Online Reputation Management
Yes the job market is more competitive than ever. But there are also more tools available than ever before to differentiate you in the marketplace, to promote your subject matter expertise, and to build your personal brand.
Taken together, these form the basic building blocks of Online Reputation Management. Online Reputation Management is more than damage control, more than spin doctors. Online Reputation Management is a proactive approach to managing how you appear on the internet - in effect, it's being your own PR department (see: http://recareered.blogspot.com/2010/01/online-reputation-management-4-steps-to.html).
When managed correctly, your online reputation builds an inbound pipeline of opportunities and networking requests, of people and businesses that want your help. This may bring opportunities to leverage into a full time job, consulting projects, side jobs, or connections.
You know that friend of yours who "got lucky" and a great job happened to fall into their lap? That's not luck: it's the result of enough "right" people knowing your friend. Online Reputation Management can magnify the number of people who see your work and connect to you. Here are the major ways to manage your online reputation:
- Google: Do you know what a Google search on you turns up? Does it even turn up information on you, or on someone else? A few weeks ago, I profiled a woman who was having job search problems - she had no idea that she shared her name with an adult model who owned page 1 of Google. If you aren't managing your online reputation on Google, then someone else is (see: http://recareered.blogspot.com/2010/04/how-does-google-affect-your-job-search.html).
- Linkedin: The second step in building your online reputation is Linkedin. Linkedin is an ideal tool to start your online reputation and it has features especially valuable for job seekers. It's not enough just to have an "empty" profile on Linkedin with few connections: such a minimal presence won't do much for you. To jumpstart your Linkedin presence, see http://recareered.blogspot.com/2010/02/job-seekers-20-ways-to-brand-yourself_25.html).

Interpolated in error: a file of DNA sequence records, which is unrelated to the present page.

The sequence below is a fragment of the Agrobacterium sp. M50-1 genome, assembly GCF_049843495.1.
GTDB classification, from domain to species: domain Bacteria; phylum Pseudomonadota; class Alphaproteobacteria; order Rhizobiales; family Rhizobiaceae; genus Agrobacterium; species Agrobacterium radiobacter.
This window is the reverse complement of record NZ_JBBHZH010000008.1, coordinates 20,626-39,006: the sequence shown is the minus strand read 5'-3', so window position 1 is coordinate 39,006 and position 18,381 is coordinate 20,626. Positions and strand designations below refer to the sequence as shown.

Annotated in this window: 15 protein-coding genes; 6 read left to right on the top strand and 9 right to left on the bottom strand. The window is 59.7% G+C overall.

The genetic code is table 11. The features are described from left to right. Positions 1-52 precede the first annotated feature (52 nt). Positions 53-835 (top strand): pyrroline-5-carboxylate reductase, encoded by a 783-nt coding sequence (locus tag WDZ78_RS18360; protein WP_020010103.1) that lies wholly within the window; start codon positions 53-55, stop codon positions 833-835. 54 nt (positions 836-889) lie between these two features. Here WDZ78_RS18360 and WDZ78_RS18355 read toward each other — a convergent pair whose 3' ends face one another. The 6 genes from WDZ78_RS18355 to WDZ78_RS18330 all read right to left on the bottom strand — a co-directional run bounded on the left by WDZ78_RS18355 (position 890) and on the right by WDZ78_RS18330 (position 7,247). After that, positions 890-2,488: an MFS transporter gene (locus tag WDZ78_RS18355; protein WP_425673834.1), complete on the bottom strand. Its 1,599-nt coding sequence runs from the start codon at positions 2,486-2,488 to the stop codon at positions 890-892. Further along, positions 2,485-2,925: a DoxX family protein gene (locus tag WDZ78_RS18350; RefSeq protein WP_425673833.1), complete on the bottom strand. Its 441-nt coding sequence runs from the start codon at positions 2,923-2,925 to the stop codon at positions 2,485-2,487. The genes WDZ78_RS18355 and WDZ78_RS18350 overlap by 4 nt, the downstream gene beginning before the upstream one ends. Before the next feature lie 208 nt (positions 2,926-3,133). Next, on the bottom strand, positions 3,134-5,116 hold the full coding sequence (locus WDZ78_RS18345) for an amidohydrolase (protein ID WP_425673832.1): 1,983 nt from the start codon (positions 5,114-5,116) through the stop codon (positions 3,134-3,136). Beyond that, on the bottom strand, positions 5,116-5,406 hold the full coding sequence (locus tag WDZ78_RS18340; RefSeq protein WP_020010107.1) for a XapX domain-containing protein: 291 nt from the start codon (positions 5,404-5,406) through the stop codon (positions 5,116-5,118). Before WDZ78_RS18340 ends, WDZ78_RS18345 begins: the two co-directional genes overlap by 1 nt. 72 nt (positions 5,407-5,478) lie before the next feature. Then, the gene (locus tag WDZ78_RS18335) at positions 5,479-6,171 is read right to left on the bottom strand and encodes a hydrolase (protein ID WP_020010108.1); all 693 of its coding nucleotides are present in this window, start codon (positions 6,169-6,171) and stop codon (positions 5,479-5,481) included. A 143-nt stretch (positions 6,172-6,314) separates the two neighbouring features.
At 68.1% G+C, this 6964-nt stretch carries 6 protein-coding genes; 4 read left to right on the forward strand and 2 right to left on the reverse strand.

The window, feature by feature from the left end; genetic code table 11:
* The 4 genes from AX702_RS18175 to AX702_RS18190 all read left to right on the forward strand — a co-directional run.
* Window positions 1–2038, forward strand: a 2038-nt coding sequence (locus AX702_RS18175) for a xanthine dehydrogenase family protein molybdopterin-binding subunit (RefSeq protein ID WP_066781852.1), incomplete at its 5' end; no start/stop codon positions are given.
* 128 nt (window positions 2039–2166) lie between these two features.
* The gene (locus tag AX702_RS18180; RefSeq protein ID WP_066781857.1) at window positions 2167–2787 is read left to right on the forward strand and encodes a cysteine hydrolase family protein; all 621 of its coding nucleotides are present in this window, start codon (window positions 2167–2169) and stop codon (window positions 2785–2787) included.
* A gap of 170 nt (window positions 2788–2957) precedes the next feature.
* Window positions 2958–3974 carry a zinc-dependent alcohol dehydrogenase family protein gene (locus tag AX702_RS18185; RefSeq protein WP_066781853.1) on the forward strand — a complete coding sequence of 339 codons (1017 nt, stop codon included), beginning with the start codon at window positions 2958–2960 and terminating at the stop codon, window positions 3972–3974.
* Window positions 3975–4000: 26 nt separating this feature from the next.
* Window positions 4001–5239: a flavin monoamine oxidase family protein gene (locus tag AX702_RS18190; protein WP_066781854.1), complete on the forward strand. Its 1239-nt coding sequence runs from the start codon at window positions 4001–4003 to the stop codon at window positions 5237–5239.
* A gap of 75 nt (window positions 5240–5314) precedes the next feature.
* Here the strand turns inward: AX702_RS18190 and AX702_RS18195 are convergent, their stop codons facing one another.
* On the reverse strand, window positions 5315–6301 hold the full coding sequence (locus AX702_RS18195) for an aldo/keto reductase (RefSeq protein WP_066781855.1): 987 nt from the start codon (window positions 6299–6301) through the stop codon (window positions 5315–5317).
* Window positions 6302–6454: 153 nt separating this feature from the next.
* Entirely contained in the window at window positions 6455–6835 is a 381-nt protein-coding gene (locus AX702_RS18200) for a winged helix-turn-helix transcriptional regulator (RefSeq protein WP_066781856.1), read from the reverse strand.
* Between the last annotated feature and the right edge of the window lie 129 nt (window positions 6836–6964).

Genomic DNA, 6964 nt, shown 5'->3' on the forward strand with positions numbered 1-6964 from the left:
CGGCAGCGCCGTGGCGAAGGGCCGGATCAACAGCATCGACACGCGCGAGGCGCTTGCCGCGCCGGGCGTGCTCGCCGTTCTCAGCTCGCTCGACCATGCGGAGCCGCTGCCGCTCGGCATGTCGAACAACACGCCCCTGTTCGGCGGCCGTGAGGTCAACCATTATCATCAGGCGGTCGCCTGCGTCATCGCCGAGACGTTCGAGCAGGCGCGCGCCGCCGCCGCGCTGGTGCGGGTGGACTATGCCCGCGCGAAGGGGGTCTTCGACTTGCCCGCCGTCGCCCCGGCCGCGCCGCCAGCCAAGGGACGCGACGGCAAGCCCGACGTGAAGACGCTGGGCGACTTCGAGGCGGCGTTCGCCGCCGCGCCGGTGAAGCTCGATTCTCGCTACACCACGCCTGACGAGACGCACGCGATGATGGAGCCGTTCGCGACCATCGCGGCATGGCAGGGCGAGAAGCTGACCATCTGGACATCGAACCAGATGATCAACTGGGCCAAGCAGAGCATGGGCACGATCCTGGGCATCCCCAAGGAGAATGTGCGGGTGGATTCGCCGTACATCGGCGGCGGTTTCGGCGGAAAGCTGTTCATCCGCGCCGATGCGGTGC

- Facebook: Facebook is no longer a game and it's no longer for kids - there are more grandparents than students on Facebook today. Facebook is a business engine, surpassing Google for usage in the US. Facebook plan is to be the new search and for the past year and a half Facebook has been the top site to search ... for people. If you are in job search (passive or active candidates both), you need to be on Facebook. Recruiters and hiring companies now search Google, Linkedin, and Facebook first before using job boards - because job boards are expensive and typically don't include passive candidates. Facebook is a critical part of your Online Reputation, because it tells readers who you are. Review this post to see how to use Facebook proactively, beyond just scrubbing your profile http://recareered.blogspot.com/2010/02/job-seekers-20-ways-to-brand-yourself.html.
- Twitter: Twitter also shouldn't be discounted, as Twitter's stream is now included in all major search engine results. Twitter is a great way to find thought leaders and establish your own thought leadership, connect with industry people, and research. For a quick primer on using Twitter to leverage your online brand see http://recareered.blogspot.com/2010/03/job-seekers-20-ways-to-brand-yourself.html.
- Online Portfolios: Why not go beyond just putting up an online resume, or just a video resume. To show prospective employers what a great job you do, why not include work samples in an online portfolio? Online portfolios can be simple to create, and can be used for more than just artists and writers. Wouldn't you like to share samples of financial reports you've designed (black out proprietary information that you probably shouldn't share online), Powerpoints, written reports, sales presentations, code samples, or side projects with potential employers? See http://recareered.blogspot.com/2008/06/how-online-portfolios-put-you-at-top-of.html or a simple tutorial on how to set up an online portfolio.
- Blogs: Promote subject matter expertise by building a blog. It doesn't have to be a fancy design (mine isn't), it doesn't have to cost you a dime, you can DIY, and you really don't even have to be a writer. If you choose not to write yourself, publish publicly available work in your subject matter expertise, maybe adding short commentary to the articles you post. Google loves blogs, and they are one of the best ways to move up to a first page Google search ranking if you have a common name. You'll see more detailed information on blogging in the coming days, but here's a basic guide to blogging to help your job search http://recareered.blogspot.com/2008/05/you-dont-have-to-be-shakespeare-to.html.
( Continued ... Demonstrate Employer Value )
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